HRH Prog returned to Pwhelli for its 4th installment, alongside the 7th SciFi Weekender and for the second year in succession the weather remained remarkably good for mid March. There are distinct advantages to having a festival in a holiday park; decent accommodation, proper food in a restaurant, somewhere to sit! Now I’m not suggesting that the prog crowd is old but chairs were very much appreciated by a large portion of the crowd.


Hammerhead follow the traditional Thursday night prog quiz and it’s a bit of a strange opening as they are far more classic rock than prog. The singer does lots of classic rock posturing and it’s all a little dated but it’s competently played without ever being exciting. The last song is a bit of a behemoth, not sure about the spoken voice over but musically it’s easily the best track.

Oktopus follow and technically they are very good but it feels like they try too hard to be complicated at the expense of a good tune or catchy riff. Those moments where the tune does come through really shine but it's all too brief. The vocals are weak and it feels like they struggle to keep up with the music. There is a comparison to Rush to be made and I expect they would be happy with that but perhaps a singer would take them up to the next level?

Third Quadrant first broke onto the scene in the early 80s but have enjoyed something of a resurgence in the last few years. The occasion briefly threatens to get the better of them and it’s nervy at the start but they soon get into their stride and the sound is great. They create lush soundscapes and combine big chord changes with inventive song structures that are well received by the crowd. They are the first band of the weekend that really embrace classic prog and they do it exceedingly well. The only disappointment being that vocalist and keyboard player Chris Dunn’s infamous wizard hat fails to make an appearance.

Arthur Brown rounds off Thursday night with a great energetic show that leaves most questioning just how he manages to inject so much energy at the age of 73. To compliment his cosmically painted face he goes through numerous costume changes, the highlight of which is a full length multi-coloured l.e.d coat. His band are superb and whilst it’s a little unfair to pick out individual members for special praise, it has to be said that guitarist Nina Gromniak has a highly impressive, subtle and underrated style that really gels the whole thing together. Further evidence of just how good the band are comes when Arthur lifts the top keyboard from the stand of Matt Guest and walks off around the stage whilst Guest continues to play and nails it. It’s a great set of groove infused psyche rock and of course they have to return for the encore of Fire. The crowd love it and it’s the perfect end to the opening day.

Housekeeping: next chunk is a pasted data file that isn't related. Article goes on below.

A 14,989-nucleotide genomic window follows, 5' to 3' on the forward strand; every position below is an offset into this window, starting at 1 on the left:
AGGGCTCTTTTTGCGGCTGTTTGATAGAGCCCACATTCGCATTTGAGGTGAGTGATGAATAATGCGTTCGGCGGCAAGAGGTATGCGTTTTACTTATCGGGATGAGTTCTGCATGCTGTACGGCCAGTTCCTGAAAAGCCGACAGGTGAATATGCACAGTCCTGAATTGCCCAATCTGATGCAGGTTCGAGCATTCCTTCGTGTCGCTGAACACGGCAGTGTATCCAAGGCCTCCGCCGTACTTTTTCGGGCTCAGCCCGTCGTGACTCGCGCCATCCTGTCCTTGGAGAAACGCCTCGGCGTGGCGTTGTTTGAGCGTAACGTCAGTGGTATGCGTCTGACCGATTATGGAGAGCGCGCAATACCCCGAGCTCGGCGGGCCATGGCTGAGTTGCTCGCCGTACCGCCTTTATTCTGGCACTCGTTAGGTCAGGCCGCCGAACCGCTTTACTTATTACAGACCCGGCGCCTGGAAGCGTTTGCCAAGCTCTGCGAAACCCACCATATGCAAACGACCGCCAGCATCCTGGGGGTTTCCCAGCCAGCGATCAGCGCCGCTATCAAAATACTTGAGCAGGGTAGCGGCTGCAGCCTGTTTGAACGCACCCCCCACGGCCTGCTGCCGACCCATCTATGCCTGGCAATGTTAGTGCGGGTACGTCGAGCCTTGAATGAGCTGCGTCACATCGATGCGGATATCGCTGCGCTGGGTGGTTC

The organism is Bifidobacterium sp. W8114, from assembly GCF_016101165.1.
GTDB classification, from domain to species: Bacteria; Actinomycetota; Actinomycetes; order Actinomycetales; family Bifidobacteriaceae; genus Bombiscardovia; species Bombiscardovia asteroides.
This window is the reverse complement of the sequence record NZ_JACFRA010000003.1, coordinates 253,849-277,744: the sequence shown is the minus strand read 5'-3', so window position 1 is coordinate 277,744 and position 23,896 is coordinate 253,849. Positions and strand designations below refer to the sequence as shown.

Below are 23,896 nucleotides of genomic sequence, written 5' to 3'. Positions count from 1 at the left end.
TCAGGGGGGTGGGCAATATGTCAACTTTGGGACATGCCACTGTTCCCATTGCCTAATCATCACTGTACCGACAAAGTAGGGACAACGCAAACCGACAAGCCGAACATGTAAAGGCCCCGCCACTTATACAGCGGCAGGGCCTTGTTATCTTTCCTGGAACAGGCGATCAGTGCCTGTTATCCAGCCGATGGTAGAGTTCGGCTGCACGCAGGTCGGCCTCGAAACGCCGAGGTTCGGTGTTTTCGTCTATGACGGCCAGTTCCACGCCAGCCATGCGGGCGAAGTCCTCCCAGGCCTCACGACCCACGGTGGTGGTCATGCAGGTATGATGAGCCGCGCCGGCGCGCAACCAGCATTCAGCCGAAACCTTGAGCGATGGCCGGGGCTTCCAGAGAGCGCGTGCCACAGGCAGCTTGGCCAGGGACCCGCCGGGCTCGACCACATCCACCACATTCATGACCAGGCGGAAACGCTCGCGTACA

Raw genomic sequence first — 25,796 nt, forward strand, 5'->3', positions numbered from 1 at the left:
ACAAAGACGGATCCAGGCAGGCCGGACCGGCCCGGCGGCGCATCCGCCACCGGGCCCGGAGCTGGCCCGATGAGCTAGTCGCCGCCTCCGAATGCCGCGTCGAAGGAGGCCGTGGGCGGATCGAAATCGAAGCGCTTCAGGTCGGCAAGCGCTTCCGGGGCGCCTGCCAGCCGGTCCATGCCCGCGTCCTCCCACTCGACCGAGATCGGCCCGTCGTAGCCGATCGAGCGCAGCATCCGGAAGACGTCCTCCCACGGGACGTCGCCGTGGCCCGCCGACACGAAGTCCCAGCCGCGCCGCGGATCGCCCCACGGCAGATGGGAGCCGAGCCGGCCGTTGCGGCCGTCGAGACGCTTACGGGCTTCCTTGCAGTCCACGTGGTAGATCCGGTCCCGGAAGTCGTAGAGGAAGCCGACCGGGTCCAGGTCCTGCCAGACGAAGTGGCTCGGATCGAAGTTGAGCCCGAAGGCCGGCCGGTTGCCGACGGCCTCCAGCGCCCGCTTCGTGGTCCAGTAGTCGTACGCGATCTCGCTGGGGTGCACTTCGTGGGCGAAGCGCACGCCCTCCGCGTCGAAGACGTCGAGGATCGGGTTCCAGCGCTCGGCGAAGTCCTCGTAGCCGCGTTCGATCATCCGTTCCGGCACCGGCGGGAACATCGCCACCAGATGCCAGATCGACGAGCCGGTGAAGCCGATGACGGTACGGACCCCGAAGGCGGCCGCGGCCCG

Matt Stevens has been described as a one man guitar orchestra for his solo work but today he is here with the band The Fierce and the Dead, opening up Friday. They deliver a series of raw and in your face instrumentals that are full of great energy and performed with a rawness and edge that few other bands manage to capture this weekend. It’s good stuff but it is a tad samey and verging on out of tune at times; this is in part what gives them their edge. There is plenty of entertaining on stage banter and overall it’s a good, fun set. They have some good ideas, quite inventive structures and it’s always driven. Anyone flagging from the previous nights excesses is abruptly brought back on track.

Greek band September Code couldn’t have timed this performance any better ahead of the release of their new album III. They have quite a mainstream sound that pulls in elements of upbeat classic rock, which is heavy in places but overall is easy on the ear but not overly engaging. They continually threaten to take off to another level but it never really feels like it peaks. It’s a little frustrating but they go down well and there is definite promise there; worth keeping an eye on.

Edgar Broughton with a band behind him is a funky, psychedelic affair and would be well suited for this weekend. Unfortunately what we get is Edgar Broughton sitting down on his own with an acoustic guitar. Nothing wrong with that in itself but it’s a really melancholy and low key solo performance. The lyrics are very heavy and rather depressing and although he is healthily received it does bring down the mood somewhat and sends many to the bar to drown their sorrows.